A perfect way to use up the sprout tops from our charred sprout tree recipe which would otherwise burn before the sprouts cook through.
Our sprout top kimchi is a brilliant way to add some fire and crunch to your christmas leftovers. Great with all the cold cuts but even better stuffed into turkey grilled cheese! Try pairing your kimchi with a mature cheddar and some sourdough crackers. Or how about that glazed gammon with some fried eggs loaded up with kimchi?
Salt brined and fermented for up to two weeks this Korean inspired sprout ferment packs a real punch. Full of spice and umami goodness from the gochujang, a fiery fermented red pepper paste. The kimchi takes on a slight sweetness from the grated pear which helps to round off the spicy heat of the finished kimchi.
One 1 litre jar with tight fitting lid, well cleaned but not sterilised
A large sprout top reserved from a tree of sprouts, rinsed and dried
1 litre of water
40g sea salt (Or enough 4% brine to cover the sprout tops completely)
½ a pear, coarsely grated
1 ½ tsp gochugaru
2 cloves garlic, finely minced
Small knob of ginger, finely minced
2 tsp gochujang
2 spring onions
Remove the leaves from the sprout top and give them a good rinse in cold running water.
In a large bowl whisk together one litre of water with 40g of sea salt. Whisk until completely dissolved.
Roughly shred the sprout leaves reserving one large leaf.
Place the shredded sprout tops and the reserved whole leaf into a bowl and cover with the 4% brine. Make sure that the sprout tops are completely submerged in the brine. Place a tea towel over them and leave at room temperature overnight.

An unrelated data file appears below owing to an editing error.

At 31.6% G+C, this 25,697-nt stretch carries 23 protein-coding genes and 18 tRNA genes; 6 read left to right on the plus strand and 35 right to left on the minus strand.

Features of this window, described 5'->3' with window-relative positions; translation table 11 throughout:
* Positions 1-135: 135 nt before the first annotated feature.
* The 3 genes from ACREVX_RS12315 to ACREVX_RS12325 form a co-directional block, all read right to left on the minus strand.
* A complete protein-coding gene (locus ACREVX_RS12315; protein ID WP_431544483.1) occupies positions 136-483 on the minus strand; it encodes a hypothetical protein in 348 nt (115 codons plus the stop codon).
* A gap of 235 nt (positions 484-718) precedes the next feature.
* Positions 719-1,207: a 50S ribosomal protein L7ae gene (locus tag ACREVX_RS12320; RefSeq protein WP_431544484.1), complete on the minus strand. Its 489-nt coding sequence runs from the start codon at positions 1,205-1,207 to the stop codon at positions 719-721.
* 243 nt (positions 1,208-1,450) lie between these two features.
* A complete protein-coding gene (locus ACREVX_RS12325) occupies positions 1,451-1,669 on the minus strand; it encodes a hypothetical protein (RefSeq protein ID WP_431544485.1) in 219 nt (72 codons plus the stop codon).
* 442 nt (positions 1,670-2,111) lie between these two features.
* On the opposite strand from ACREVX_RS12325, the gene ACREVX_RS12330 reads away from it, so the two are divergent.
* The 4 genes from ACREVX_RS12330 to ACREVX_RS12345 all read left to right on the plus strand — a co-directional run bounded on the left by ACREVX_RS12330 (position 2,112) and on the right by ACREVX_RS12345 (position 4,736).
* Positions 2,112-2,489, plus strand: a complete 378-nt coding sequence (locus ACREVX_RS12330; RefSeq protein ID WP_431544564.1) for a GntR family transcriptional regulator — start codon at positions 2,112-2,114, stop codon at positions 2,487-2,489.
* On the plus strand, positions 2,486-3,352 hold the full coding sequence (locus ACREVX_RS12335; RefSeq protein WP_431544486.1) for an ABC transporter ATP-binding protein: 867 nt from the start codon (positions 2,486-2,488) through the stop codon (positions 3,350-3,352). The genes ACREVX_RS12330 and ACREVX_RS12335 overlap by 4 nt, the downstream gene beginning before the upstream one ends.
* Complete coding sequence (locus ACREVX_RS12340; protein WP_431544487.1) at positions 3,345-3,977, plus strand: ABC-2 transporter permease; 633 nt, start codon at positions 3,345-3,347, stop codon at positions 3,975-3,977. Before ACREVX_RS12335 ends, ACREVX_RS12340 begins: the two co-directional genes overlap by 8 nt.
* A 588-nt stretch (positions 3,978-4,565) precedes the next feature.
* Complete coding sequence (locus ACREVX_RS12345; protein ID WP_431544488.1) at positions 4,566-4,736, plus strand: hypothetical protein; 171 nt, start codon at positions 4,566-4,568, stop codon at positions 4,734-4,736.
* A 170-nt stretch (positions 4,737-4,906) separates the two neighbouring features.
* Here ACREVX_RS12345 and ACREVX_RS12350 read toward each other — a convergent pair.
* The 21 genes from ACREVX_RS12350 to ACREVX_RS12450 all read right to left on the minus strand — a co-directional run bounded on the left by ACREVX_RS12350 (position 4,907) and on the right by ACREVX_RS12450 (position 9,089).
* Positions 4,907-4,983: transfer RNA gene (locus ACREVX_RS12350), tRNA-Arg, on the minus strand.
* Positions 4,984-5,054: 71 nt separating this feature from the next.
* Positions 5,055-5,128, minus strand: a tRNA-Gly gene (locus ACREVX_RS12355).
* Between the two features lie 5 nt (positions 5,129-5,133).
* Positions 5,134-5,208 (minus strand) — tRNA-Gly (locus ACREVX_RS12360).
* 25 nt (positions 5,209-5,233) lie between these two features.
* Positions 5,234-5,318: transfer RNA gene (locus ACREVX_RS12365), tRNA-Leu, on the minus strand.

Drain the sprout tops, reserving the brine. Allow them to drain well.
Place the grated pear, gochugaru, garlic, ginger and gochujang into a bowl and stir together well.
Finely slice the spring onions and add to the paste mix.
Place the brined sprout tops into the spice paste and massage the paste into the leaves well.
Pack the sprout tops into a clean jar, pressing down between layers to knock out any air bubbles. Place the reserved sprout leaf on top of the kimchi tucking it in down the sides so that it holds everything down.
Top up the jar with some of the reserved brine leaving around half an inch at the neck. If the cabbage rises when you top the jar up with brine then you can add a little weight using a zip lock bag filled with a little left over brine.
Screw the lid on tight and place on a dish to catch any over spill if it gets quite active. Label the jar with a date so that you can keep track of its progress.
Place in a cool dark place and allow to ferment for 1 to 2 weeks. Burp it every day or every other day depending on how active it is. You should see bubbles rising from the jar and hear it pop or hiss when you open the jar to allow excess gas to escape.
Taste the kimchi around the one week mark, it should have shown good signs of fermentation with a release of gas when you burped it and small bubbles rising to the surface of the brine. If you like it a little funkier then continue to ferment to your taste.
Once fermented place the kimchi into the fridge to slow down the fermentation. Make sure the kimchi is covered with a good amount of brine at all times otherwise it will spoil more quickly.
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Covered with brine the kimchi will last for at least three months in the fridge. The longer you leave it the softer the kimchi will get.
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